Bipolar & Schizophrenia Network on Intermediate Phenotypes (BSNIP)
Dr. Gunvant Thaker, M.D.
What is the Bipolar and Schizophrenia Network on Intermediate Phenotypes (BSNIP)?
BSNIP is a consortium of university medical centers funded in 2007 by the National Institute of Health (NIH) to learn about the risks for schizophrenia, schizoaffective disorder and bipolar disorder. These centers include:
- Maryland Psychiatric Research Center at the University of Maryland /Johns Hopkins University (Baltimore MD)
- University of Illinois at Chicago / University of Chicago (Chicago Il)
- The Institute of Living (Hartford CT)/ Yale University (New Haven CT)
- University of Texas Southwestern at Dallas (Dallas TX)
- Wayne State University (Detroit MI)
What are the aims of the BSNIP research program?
Schizophrenia, schizoaffective disorder, and bipolar disorder can cause serious distress and disability, yet the causes of these forms of mental illness remain poorly understood. These illnesses can run in families, and so it is important to study both patients and their close family members to learn about the causes of these disorders.
The aims of the BSNIP research program are to:
- To discover how the risk for schizophrenia, schizoaffective disorder, and bipolar disorder can be transmitted in families.
- To identify traits, such as variation in cognitive abilities, brain structure, and brain function (intermediate phenotypes) that might be associated with the risk for these illnesses and the genes that underlie these traits.
The overall goal of this research program is to improve our understanding of the biological causes of schizophrenia, schizoaffective disorder, and bipolar disorder so that we can develop better treatments to improve and eventually restore the lives of patients who suffer with them.
What is schizophrenia?
Schizophrenia is a serious brain disorder that can affect the way a person thinks, acts, expresses emotions, perceives reality and relates to others. Hallucinations (hearing voices or seeing things that are not there), delusions (believing things that are not true) and confused thinking are some of the hallmark signs of schizophrenia. Schizoaffective disorder is similar to schizophrenia in terms of sharing these symptoms and also includes significant periods of disturbed mood (e.g., depression or mania).
What is bipolar disorder?
Bipolar disorder, or manic-depression, is a mood disorder characterized by the occurrence of manic symptoms (e.g., mental and physical hyperactivity, disorganization, and elevation of mood) that may or may not be accompanied by alternating periods of depressive symptoms (e.g., sadness, inactivity, difficulty in thinking and concentration).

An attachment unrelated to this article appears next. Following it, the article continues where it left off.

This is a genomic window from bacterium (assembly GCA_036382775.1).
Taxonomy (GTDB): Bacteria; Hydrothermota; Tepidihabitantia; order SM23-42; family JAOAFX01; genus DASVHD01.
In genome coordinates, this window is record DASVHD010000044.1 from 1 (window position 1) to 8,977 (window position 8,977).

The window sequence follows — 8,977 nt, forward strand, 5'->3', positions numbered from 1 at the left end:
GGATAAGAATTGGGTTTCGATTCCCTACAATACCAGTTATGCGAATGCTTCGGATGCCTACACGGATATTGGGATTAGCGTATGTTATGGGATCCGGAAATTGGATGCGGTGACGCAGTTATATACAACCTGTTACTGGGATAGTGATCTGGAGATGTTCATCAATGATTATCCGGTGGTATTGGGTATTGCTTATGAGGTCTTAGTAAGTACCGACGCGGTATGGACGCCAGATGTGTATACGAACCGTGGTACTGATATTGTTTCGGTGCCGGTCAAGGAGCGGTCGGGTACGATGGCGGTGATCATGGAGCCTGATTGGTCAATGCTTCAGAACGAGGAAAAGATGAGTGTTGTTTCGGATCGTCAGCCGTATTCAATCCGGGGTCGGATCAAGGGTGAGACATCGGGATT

What is an intermediate phenotype?
An intermediate phenotype is a biological trait that is related to genetic factors that increase risk for an illness but do not necessarily result in symptoms of the illness itself. In this sense, it represents an intermediate “step” in a pathway from genes associated with risk for an illness to the clinical signs and symptoms of the illness.
Because intermediate phenotypes occur in patients and in some of their relatives who do not have these illnesses, studying these traits in both patients and unaffected family members may help us understand the genetic and biological factors associated with risk for these illnesses. With a better understanding of the steps leading from specific genes to symptoms, we hope to be able to develop better treatments to improve the lives of patients who suffer with these illnesses.
Who is eligible to participate in the BSNIP study?
Because this program is interested in measuring risk for schizophrenia, schizoaffective disorder, and bipolar disorder, we want to locate and evaluate individuals diagnosed with one of these illnesses and their close relatives.
In order to participate in the BSNIP study, we need both:
- A patient who has been diagnosed with schizophrenia, schizoaffective disorder, or bipolar disorder and is between 15 and 65 years of age.
- At least one first-degree relative, i.e. a brother, sister, mother, father or child, also between 15 – 65 years of age, or more if possible, who may or may not have a history of mental health problems.
What procedures are involved in the BSNIP study?
To participate in the BSNIP study, individuals must be able to travel to the Maryland Psychiatric Research Center [transportation provided upon request] or the nearest BSNIP study site (if living outside of Maryland) for at least two visits, totaling about 12-15 hours. These visits can be scheduled at a time that is most convenient for individuals who are interested in participating.
Over the course of these visits the following will be completed by clinical professionals and trained members of our research program:
- Clinical Interviews to gather background and personal history information.
- Neuropsychological Tests to examine thinking abilities such as memory and problem solving.
- Electroencephalography (EEG) to measure brain activity in response to sounds.
- Eye Tracking Tests to measure eye movements and visual attention.
- MRI to measure brain structures and function.
- Blood Sample for DNA (genetic) studies All of these procedures are safe and non-invasive. There is no cost to participants.
How can I learn more about the BSNIP research program?
Please fill out research inquiries form or contact:
Maryland Psychiatric Research Center
55 Wade Ave